As of the 30 April 2020 the Upper Tribunal are going to allow non-urgent JRs to be filled by email, and pay online in addition to urgent JRs
Judicial Review applications to the Upper Tribunal (Immigration and Asylum Chamber) that DO NOT require urgent or immediate consideration
Beginning on 30th April 2020 and until further notice, Judicial Review applications made to the Upper Tribunal (Immigration and Asylum Chamber) that do not require urgent or immediate consideration can be filed as follows:
1. By email to UTIACJudicialReviewApplications@justice.gov.uk, by post or at the fees counter when the counter re-opens.
2. Attachments to emails sent to UTIACJudicialReviewApplications@justice.gov.uk must not, in total, exceed 25 MB per email. If they exceed this limit the email will not be delivered.
Beginning on 30th April 2020, parties lodging applications via email that do not include a successful application for Help with Fees, will be required to make an online payment.
1. For professional users who already have a PBA account, payment will be taken in the normal way.
2. For others, upon receipt of the application contact will be made by a member of HMCTS staff who will ask you to proceed with online payment using a unique reference number.
3. Once the required fee has been paid, the application will be accepted and progressed.
4. Cheques/ postal orders will still be accepted if the application for Judicial Review is filed by post
5. Cheques/postal orders/banker’s drafts/credit and debit card payments will still be accepted if the application for Judicial Review is filed at a fees counter.
6. Other fees payable in respect of judicial review may be paid as described above.
Judicial Review applications to the Upper Tribunal (Immigration and Asylum Chamber) that require urgent or immediate consideration (Form T483)
Beginning on 23rd March 2020 and until further notice, all applications for Judicial Review that require urgent or immediate consideration (using or including form T483/T484) MUST be filed as follows:
1. If the applicant is represented or unrepresented, and not in immigration detention or at a removal centre, by email to utiac.londonjr@Justice.gov.uk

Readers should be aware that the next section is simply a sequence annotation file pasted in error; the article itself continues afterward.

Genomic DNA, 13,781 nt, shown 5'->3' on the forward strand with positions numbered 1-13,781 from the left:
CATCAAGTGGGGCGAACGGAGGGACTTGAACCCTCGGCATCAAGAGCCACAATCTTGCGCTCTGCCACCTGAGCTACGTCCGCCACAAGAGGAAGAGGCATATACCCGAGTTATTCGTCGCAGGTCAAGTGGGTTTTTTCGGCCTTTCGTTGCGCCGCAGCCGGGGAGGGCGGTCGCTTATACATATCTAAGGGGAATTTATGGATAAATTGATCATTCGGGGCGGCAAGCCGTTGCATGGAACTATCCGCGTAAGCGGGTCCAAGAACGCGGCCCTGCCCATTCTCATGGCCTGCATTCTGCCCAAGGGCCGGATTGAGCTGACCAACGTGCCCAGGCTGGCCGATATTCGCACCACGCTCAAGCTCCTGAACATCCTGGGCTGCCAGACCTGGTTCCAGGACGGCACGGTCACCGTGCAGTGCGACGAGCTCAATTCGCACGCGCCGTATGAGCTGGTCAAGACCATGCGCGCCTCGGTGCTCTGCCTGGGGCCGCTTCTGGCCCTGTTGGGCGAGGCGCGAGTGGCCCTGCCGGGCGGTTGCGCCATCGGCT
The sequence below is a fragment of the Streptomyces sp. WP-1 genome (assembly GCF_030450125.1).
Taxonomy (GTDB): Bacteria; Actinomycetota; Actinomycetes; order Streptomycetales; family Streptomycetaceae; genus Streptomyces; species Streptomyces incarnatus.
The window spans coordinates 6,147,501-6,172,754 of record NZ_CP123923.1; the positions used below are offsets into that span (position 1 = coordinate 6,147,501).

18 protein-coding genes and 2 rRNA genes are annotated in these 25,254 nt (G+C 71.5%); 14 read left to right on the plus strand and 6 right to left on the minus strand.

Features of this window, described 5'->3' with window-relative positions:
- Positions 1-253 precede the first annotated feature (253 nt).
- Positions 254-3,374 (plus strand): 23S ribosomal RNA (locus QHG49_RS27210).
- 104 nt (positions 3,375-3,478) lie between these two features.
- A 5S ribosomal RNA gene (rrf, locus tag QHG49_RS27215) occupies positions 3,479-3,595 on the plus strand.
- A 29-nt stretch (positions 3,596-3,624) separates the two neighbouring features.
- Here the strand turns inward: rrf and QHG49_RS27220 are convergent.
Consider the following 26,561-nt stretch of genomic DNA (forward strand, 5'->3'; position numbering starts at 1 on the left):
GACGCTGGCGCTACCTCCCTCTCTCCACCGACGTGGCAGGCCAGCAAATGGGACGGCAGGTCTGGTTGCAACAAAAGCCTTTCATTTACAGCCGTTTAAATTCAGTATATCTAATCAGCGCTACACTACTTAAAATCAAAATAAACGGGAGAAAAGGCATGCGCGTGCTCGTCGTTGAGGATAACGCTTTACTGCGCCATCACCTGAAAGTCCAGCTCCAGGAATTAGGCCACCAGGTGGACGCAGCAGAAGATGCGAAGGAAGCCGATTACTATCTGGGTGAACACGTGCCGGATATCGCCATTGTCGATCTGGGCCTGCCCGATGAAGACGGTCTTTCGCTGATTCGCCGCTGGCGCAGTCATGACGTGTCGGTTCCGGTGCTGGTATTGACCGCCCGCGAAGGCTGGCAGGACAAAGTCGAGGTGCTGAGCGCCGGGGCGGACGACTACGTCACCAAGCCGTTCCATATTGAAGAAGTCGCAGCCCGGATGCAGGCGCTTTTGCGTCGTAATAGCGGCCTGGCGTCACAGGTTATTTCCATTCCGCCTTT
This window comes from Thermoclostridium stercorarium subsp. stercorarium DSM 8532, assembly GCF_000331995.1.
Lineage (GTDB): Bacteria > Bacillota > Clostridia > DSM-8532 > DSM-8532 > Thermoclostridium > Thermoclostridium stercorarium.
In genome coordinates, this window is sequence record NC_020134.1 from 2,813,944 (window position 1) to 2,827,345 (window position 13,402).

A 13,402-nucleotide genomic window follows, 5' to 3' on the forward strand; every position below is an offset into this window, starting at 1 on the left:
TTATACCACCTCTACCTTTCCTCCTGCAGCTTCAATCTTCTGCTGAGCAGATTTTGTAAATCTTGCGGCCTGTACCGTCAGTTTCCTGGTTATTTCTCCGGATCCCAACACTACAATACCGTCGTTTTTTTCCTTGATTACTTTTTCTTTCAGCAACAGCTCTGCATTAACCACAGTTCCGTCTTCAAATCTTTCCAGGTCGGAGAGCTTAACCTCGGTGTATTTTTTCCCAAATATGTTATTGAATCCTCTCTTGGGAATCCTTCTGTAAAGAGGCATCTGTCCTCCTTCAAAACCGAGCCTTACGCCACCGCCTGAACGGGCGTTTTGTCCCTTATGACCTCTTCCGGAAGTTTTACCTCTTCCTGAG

2. If the applicant is unrepresented and is in immigration detention or at a removal centre, there is no change to the existing arrangements for filing by fax.
3. Attachments to any email must not, in total, exceed 15 MB. If they exceed this limit the email will not be delivered.
4. This applies to the whole of England and Wales; and accordingly the offices in Birmingham, Cardiff, Leeds, London and Manchester will not accept such applications by hard copy.
A party making an application as described above by email will be treated as having promised to pay to the Upper Tribunal, on demand, any fee payable for the application AND will be contacted by the Tribunal for the payment in due course.
Please note for any application as described above, the cut-off time is 4pm Monday to Friday (except bank holidays). If your application is not received by 4pm on a working day, please call the Out of Hours Court service at 0207 947 6260.
On the 6 April 2020, the Honourable Mr Justice Chamberlain, handed down judgment in the case of Chelsea Football Club Ltd v Gary Nichols  EWHC 827 (QB), the judgment is below. This provided an update on the considerations to be applied when considering whether to purge an individual's contempt, in light of the current Covid 19 outbreak, and the announcement of the Minister of Justice, on the 4 April 2020 that there was an intention to release a large number of individuals who were currently in prison and were deemed low risk.
The Court had considered a similar issue on the 3 April 2020 LAKATAMIA SHIPPING COMPANY LIMITED v Nobu SU  EWHC 806 (Comm), and found that the Contemptor should not be released from prison.
In the Nichols case it was determined that there were a number of factors that were different in the case. Mr Nichols established that the terms of his imprisonment had changed significantly since the 25 February 2020, when he was held in contempt, and that the Court of Appeal on the 27 March 2020, had not reviewed the sentence in light of the change of the conditions within the prison estate. There had been a number of changes, not least that Mr Nichols had a number of conditions listed within The Health Protection (Coronavirus, Restrictions) (England) Regulations 2020, specifically Schedule 1. Further the conditions within the prison were significantly different and more onerous than when he had been sentenced, in terms of the lack of visitation that had been achieved prior to the cancellation of all visitation to any prison.
As such applying the test in Swindon Borough Council v Webb (trading as Protective Coatings)  EWCA Civ 152,  1 WLR 3301, it was determined that Mr Nichols should be released forthwith.
Adam is a solicitor advocate, and regularly appears in the High Court and Court of Appeal dealing with some of the most complex and interesting public law cases.